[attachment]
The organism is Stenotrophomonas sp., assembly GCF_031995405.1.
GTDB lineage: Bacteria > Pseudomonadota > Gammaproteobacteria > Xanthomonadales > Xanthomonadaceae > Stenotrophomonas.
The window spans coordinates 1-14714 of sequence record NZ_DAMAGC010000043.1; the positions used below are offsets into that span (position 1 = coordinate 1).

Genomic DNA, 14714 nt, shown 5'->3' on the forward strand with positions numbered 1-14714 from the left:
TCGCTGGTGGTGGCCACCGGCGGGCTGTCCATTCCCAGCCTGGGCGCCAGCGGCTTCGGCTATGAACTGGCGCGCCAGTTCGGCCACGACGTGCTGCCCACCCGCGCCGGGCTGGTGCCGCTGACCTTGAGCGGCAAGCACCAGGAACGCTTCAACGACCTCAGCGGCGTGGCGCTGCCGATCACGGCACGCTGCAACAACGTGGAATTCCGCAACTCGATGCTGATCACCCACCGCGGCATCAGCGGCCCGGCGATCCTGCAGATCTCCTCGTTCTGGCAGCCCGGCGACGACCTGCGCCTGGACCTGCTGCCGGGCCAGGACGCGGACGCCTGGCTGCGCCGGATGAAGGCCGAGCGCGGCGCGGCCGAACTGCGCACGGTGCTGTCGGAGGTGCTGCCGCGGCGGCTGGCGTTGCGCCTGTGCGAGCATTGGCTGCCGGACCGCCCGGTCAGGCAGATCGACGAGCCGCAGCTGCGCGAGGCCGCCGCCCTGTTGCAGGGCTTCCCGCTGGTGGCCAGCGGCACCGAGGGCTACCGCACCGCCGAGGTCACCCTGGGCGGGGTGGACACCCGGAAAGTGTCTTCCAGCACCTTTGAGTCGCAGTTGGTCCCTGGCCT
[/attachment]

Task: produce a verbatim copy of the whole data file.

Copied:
The organism is Stenotrophomonas sp., assembly GCF_031995405.1.
GTDB lineage: Bacteria > Pseudomonadota > Gammaproteobacteria > Xanthomonadales > Xanthomonadaceae > Stenotrophomonas.
The window spans coordinates 1-14714 of sequence record NZ_DAMAGC010000043.1; the positions used below are offsets into that span (position 1 = coordinate 1).

Genomic DNA, 14714 nt, shown 5'->3' on the forward strand with positions numbered 1-14714 from the left:
TCGCTGGTGGTGGCCACCGGCGGGCTGTCCATTCCCAGCCTGGGCGCCAGCGGCTTCGGCTATGAACTGGCGCGCCAGTTCGGCCACGACGTGCTGCCCACCCGCGCCGGGCTGGTGCCGCTGACCTTGAGCGGCAAGCACCAGGAACGCTTCAACGACCTCAGCGGCGTGGCGCTGCCGATCACGGCACGCTGCAACAACGTGGAATTCCGCAACTCGATGCTGATCACCCACCGCGGCATCAGCGGCCCGGCGATCCTGCAGATCTCCTCGTTCTGGCAGCCCGGCGACGACCTGCGCCTGGACCTGCTGCCGGGCCAGGACGCGGACGCCTGGCTGCGCCGGATGAAGGCCGAGCGCGGCGCGGCCGAACTGCGCACGGTGCTGTCGGAGGTGCTGCCGCGGCGGCTGGCGTTGCGCCTGTGCGAGCATTGGCTGCCGGACCGCCCGGTCAGGCAGATCGACGAGCCGCAGCTGCGCGAGGCCGCCGCCCTGTTGCAGGGCTTCCCGCTGGTGGCCAGCGGCACCGAGGGCTACCGCACCGCCGAGGTCACCCTGGGCGGGGTGGACACCCGGAAAGTGTCTTCCAGCACCTTTGAGTCGCAGTTGGTCCCTGGCCT